The Turkish government have declared three days of national mourning in response to the mining disaster that has claimed the lives of at least 232 coal miners. Some 800 miners were down in the pits in Soma, Manisa, in the west of Turkey, when an explosion occurred yesterday evening. The accident is one of the worst in Turkish mining history.
Turkish Energy Minister Taner Yıldız said a fire broke out following an explosion at a power distribution unit at the Soma mine on 13 May. Rescue teams worked through the night trying to reach the many men trapped underground. Most of the 232 victims were killed through carbon monoxide poisoning and a further 80 injured. Some 300 miners remain unaccounted for.
Following the tragic events, Yıldız announced this morning there will be three days of national mourning. Flags across Turkey are being flown at half-mast while many concerts and the planned weekend celebrations for the annual 19 May Youth and Sports Day have been cancelled. President Abdullah Gül and Prime Minister Recep Tayyip Erdoğan have postponed their official overseas visit to China and Albania respectively, so they can visit the Soma site instead.
In a press conference earlier today, the Prime Minister expressed his deepest condolences to the affected families and the nation at large, He praised the efforts of the rescue teams and said the government was doing all it could to assist and will continue to devote resources both to the rescue and to help those affected by the tragedy. He also pledged to investigate the causes of the accident.
Turkish government accused of failing to act on earlier warnings about the Soma Mine
While Turkey mourns and prayers are offered for the safe rescue of the remaining miners trapped underground, serious questions are also being asked of the Turkish government’s failure to act on previous warnings about the Soma mine.
In his opinion piece today, Hurriyet Daily News editor Murat Yetkin says the Turkish Energy visited the Soma mine nine months ago and praised ‘the quality of safety measures and levels of technology produced in Turkey’. Yetkin also recalls an interview given in 2012 by the Soma Mining owner Ali Gürkan who said the company had managed to drop the cost of coal from $130 to $24 per ton by manufacturing the electric transformers themselves instead of importing them. The company also hires subcontractors with lower salaries instead of workers who belong to the Maden-İş trade union.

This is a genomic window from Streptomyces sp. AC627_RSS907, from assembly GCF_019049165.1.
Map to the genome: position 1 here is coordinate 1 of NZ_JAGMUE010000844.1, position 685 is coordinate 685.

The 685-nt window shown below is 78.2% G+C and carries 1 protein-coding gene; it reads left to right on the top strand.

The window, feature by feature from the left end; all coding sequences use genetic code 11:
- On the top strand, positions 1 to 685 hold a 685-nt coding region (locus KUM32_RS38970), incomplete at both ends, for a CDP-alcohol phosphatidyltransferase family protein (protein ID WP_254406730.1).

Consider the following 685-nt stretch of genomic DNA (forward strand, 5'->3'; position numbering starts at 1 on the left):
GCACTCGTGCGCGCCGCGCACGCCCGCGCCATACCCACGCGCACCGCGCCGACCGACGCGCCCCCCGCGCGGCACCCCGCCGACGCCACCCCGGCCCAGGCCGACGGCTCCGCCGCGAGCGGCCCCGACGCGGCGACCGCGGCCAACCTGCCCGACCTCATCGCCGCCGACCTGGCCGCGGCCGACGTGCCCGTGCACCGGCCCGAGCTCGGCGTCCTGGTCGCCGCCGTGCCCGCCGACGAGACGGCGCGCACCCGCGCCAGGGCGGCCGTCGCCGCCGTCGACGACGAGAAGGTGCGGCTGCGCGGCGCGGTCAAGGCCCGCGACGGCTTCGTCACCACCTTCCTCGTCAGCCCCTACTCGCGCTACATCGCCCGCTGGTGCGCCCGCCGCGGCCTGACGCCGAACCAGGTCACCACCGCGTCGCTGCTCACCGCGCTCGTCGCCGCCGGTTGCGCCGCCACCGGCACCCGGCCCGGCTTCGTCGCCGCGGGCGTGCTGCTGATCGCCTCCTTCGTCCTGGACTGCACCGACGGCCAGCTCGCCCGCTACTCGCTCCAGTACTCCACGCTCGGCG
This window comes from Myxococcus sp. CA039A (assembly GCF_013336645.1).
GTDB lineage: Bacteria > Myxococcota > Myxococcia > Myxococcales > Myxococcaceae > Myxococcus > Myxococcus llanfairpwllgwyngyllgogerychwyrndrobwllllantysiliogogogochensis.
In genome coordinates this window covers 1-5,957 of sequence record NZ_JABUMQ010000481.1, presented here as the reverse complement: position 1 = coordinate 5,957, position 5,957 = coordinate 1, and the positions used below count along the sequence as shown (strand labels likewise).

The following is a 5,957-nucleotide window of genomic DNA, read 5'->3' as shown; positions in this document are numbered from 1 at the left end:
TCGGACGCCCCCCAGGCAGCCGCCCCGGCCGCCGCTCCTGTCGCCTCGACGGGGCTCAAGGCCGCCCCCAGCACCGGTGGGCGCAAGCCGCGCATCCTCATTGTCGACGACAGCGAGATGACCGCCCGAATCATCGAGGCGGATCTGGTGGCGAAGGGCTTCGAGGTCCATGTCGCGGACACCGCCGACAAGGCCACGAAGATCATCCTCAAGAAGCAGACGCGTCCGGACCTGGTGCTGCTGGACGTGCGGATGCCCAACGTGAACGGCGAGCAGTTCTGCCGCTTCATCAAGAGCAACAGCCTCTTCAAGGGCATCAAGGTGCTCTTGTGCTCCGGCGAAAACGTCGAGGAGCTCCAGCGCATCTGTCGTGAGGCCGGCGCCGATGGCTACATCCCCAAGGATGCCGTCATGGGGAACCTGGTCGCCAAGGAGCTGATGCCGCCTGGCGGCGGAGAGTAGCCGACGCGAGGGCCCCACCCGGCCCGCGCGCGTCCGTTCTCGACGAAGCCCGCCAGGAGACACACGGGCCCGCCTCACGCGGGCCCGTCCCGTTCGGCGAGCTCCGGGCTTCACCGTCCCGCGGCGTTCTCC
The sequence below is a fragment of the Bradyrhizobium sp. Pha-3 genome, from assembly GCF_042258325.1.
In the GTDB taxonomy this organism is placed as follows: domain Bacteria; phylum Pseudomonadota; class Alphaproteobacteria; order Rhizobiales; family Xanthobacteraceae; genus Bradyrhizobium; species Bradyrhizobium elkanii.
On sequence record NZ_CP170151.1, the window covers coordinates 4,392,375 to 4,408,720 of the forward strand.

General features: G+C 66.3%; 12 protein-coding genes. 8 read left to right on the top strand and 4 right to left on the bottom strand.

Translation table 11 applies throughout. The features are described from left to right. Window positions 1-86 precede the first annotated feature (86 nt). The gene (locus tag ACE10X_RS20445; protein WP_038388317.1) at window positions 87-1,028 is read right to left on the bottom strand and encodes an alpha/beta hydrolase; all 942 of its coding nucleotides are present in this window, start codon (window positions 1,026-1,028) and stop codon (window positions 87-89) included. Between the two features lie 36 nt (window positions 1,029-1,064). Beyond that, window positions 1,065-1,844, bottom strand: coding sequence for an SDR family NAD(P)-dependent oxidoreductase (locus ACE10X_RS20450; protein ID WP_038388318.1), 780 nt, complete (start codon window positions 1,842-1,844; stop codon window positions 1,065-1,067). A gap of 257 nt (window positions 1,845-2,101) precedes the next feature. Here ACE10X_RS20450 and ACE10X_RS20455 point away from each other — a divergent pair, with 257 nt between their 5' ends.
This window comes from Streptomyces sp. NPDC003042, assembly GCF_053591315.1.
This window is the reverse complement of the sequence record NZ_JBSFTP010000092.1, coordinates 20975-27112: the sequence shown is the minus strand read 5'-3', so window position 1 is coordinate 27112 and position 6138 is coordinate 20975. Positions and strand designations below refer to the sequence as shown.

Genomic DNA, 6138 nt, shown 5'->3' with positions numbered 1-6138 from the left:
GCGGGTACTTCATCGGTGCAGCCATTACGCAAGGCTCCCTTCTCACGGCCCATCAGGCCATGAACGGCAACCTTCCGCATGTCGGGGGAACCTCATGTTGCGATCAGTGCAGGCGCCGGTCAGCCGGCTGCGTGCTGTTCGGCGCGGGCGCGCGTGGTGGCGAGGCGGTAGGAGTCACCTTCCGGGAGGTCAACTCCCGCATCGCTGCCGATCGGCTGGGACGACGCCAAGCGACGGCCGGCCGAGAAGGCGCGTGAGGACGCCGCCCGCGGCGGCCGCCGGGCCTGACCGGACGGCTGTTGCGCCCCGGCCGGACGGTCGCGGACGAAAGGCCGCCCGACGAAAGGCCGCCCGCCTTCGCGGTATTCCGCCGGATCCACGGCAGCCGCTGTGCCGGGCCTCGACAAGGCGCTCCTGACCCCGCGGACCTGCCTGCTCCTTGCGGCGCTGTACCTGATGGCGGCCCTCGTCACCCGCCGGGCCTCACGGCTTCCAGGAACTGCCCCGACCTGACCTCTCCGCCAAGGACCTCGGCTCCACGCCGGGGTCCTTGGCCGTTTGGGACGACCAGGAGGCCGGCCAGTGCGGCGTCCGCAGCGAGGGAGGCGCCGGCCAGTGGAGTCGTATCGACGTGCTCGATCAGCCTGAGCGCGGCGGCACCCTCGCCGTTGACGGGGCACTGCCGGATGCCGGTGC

However, Turkish opposition MPs in Manisa have long argued the focus on increasing profits at Soma has comprised the mine’s safety record. In a Parliamentary sitting on 29 April, a local opposition MP for the MHP, Erkan Akçay, told his colleagues:
“In 2013, 5,000 occupational accidents took place in Soma district. Ninety percent of these accidents took place in mines. Burn injuries share a considerable number of all mine injuries. However, hospitals in Soma lack the necessary burn units, and time is wasted on the road in transferring such injured workers to nearby hospitals”.
Last year, another Manisa MP, CHP’s Özgür Özel submitted a motion to Parliament to investigate work-related accidents at coal mines in Soma. The proposal was debated a few weeks ago and while all the opposition parties backed the motion, it was rejected as MPs from the ruling Justice and Development Party (AKP) voted against it.
In the debate, Özel claimed Turkey topped the occupational accidents list among European countries and ranked third worldwide in terms of accidents.
Akçay added, “Workers die an average 8.5 times more in Turkey than in the European Union. There were 880,000 occupational accidents between 2002 and 2013, and 13,442 were killed in these accidents”.
Turkey’s coal mining industry plagued by mining accidents
Turkey has experienced several serious mining accidents before. Its worst was in 1992 when a gas explosion killed 263 miners near the Black Sea port of Zonguldak.
According to the International Business Times, Turkey is the world’s 13th largest coal producer and generates one quarter of its electricity through coal-fired plants, with much of the coal mined in the country used for domestic consumption. However, its safety record has been repeatedly questioned given its ongoing problems in multiple areas, including: a lack of air ventilation in mines, deficient early warning systems and a lack of mine auditing.
A report by the country’s Mine Workers Union claimed that between 2000 and 2008 there were 25,655 accidents in the state-owned Turkish Coal Corporation (TTK) mines, with 26,324 injured and 63 miners killed. According to the Chamber of Mining Engineers of Turkey, the fatalities grew significantly in one 12-month period, with 135 miners losing their lives in accidents between 2008 and 2009. The causality list for miners continues with a series of fatal accidents.
In December 2009, 19 miners were killed by a methane gas explosion in Bursa Province. In February 2010, 13 miners died in an explosion in Balikesir Province. A few months later in May, another mine disaster claimed the lives of 30 people in the Karadon coal mine owned by the TTK.
In November 2013, 300 miners barricaded themselves in a Zonguldak mine in protest at working conditions.